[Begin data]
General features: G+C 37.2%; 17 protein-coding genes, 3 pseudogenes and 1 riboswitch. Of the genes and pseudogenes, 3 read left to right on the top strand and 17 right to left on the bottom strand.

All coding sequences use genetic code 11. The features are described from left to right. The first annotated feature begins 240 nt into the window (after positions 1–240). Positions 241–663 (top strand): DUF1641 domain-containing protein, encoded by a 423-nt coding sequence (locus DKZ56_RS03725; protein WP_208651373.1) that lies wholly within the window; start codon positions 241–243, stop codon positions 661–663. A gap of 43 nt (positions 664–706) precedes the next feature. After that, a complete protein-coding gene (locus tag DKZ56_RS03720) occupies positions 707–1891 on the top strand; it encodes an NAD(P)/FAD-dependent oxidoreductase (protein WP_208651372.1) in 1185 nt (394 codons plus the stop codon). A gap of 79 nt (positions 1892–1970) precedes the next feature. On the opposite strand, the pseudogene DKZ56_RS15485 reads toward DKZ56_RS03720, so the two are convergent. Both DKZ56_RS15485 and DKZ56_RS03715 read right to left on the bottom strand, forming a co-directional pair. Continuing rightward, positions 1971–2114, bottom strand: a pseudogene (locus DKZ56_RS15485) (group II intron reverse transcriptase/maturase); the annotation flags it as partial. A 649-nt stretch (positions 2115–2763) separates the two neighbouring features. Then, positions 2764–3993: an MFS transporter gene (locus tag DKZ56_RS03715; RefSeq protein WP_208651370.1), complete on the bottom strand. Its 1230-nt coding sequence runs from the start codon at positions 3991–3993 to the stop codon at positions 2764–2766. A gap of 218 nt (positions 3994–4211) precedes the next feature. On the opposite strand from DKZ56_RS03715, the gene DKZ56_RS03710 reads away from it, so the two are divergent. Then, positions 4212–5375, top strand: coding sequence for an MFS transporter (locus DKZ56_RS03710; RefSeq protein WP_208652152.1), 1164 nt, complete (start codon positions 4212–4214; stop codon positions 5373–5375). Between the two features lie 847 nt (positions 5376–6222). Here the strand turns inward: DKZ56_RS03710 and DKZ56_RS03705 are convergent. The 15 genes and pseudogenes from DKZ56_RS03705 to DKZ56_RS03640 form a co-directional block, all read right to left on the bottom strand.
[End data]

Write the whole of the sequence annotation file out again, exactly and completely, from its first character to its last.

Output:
General features: G+C 37.2%; 17 protein-coding genes, 3 pseudogenes and 1 riboswitch. Of the genes and pseudogenes, 3 read left to right on the top strand and 17 right to left on the bottom strand.

All coding sequences use genetic code 11. The features are described from left to right. The first annotated feature begins 240 nt into the window (after positions 1–240). Positions 241–663 (top strand): DUF1641 domain-containing protein, encoded by a 423-nt coding sequence (locus DKZ56_RS03725; protein WP_208651373.1) that lies wholly within the window; start codon positions 241–243, stop codon positions 661–663. A gap of 43 nt (positions 664–706) precedes the next feature. After that, a complete protein-coding gene (locus tag DKZ56_RS03720) occupies positions 707–1891 on the top strand; it encodes an NAD(P)/FAD-dependent oxidoreductase (protein WP_208651372.1) in 1185 nt (394 codons plus the stop codon). A gap of 79 nt (positions 1892–1970) precedes the next feature. On the opposite strand, the pseudogene DKZ56_RS15485 reads toward DKZ56_RS03720, so the two are convergent. Both DKZ56_RS15485 and DKZ56_RS03715 read right to left on the bottom strand, forming a co-directional pair. Continuing rightward, positions 1971–2114, bottom strand: a pseudogene (locus DKZ56_RS15485) (group II intron reverse transcriptase/maturase); the annotation flags it as partial. A 649-nt stretch (positions 2115–2763) separates the two neighbouring features. Then, positions 2764–3993: an MFS transporter gene (locus tag DKZ56_RS03715; RefSeq protein WP_208651370.1), complete on the bottom strand. Its 1230-nt coding sequence runs from the start codon at positions 3991–3993 to the stop codon at positions 2764–2766. A gap of 218 nt (positions 3994–4211) precedes the next feature. On the opposite strand from DKZ56_RS03715, the gene DKZ56_RS03710 reads away from it, so the two are divergent. Then, positions 4212–5375, top strand: coding sequence for an MFS transporter (locus DKZ56_RS03710; RefSeq protein WP_208652152.1), 1164 nt, complete (start codon positions 4212–4214; stop codon positions 5373–5375). Between the two features lie 847 nt (positions 5376–6222). Here the strand turns inward: DKZ56_RS03710 and DKZ56_RS03705 are convergent. The 15 genes and pseudogenes from DKZ56_RS03705 to DKZ56_RS03640 form a co-directional block, all read right to left on the bottom strand.